One of the frequent claims made by pro-Sharia muslims is that Somalia had been much more ‘peaceful’ when under a muslim-government. The warnings by Somalian refugees such as Ayaan Hirsi Ali have taught us of late that there simply is no such thing as a peaceful society under any muslim government: there may be an outward appearance of “peace” but this actually is the “peace of suppression” the “peace of totalitarian rule”. For as long as fifty percent of its population — their women and girls — are being constantly brutalized and suppressed by such a society, there is no ‘peace” behind the closed doors.

    The Muslim Brotherhood ‘s preachings have an increasing strangehold on this part of the world — including in Kenya — and these are among the most powerful arguments the Muslim Brotherhood and their adherents always use — namely that “societies are more peaceful and the poor are being taken care of” under muslim governments.

    It’s a grotesquely false claim which unfortunately is being taken at face value by many people.

  10. Beth says:

    I have been researching this for a term paper, and nearly every source I read (American, British, African, etc.) admits that Somalia had significantly less turmoil and significantly more order with the Islamic Courts. These people haven’t had any semblence of a stable government in fifteen years, and this is their 14th attempt at a transitional government.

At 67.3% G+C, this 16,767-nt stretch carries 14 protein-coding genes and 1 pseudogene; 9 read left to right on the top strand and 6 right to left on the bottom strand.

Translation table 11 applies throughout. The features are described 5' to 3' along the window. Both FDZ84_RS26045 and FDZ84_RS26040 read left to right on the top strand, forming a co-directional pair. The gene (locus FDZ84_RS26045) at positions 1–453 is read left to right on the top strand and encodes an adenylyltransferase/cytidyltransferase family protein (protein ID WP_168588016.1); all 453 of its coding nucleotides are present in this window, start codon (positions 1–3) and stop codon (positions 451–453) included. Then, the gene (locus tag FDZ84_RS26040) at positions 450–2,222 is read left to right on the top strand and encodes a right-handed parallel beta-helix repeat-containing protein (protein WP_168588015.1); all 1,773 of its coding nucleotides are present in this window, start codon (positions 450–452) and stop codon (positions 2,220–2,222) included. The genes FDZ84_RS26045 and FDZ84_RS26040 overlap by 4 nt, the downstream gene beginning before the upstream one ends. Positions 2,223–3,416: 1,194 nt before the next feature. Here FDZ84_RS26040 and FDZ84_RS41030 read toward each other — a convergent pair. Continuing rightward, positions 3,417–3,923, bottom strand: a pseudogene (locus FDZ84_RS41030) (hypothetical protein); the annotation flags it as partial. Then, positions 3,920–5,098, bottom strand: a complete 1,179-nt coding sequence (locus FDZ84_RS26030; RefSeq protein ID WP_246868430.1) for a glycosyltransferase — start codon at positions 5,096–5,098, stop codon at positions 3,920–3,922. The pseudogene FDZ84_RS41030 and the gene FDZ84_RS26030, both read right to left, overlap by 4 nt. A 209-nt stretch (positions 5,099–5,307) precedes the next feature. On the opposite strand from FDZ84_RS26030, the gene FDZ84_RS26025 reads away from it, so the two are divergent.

Meshal entered Somalia at the time when the Islamic Courts were in power, and it’s possible that he, like several others, had hope that maybe this would be an alternative solution. It may not be the American ideal of peace, but it *may* have been better than what they’ve had for the past 15 years. We’ll never know.

    I think Meshal is simply a naive young man in the wrong place at the wrong time. His case as been investigated by all parties involved, and all claim to find him innocent. As such, it’s time for him to come home. If there’s a reason he’s still there, let’s hear about it.

  11. Beth says:

    P.S. As of the latest article I can find regarding this issue, dated April 29, he is still in Ethiopia.

  12. Amir should face justice to which he is entittled.

  13. As i had stated earier,it is quite absurd that Amir has not yet been granted his justice.Remember justice delayed is justice denied.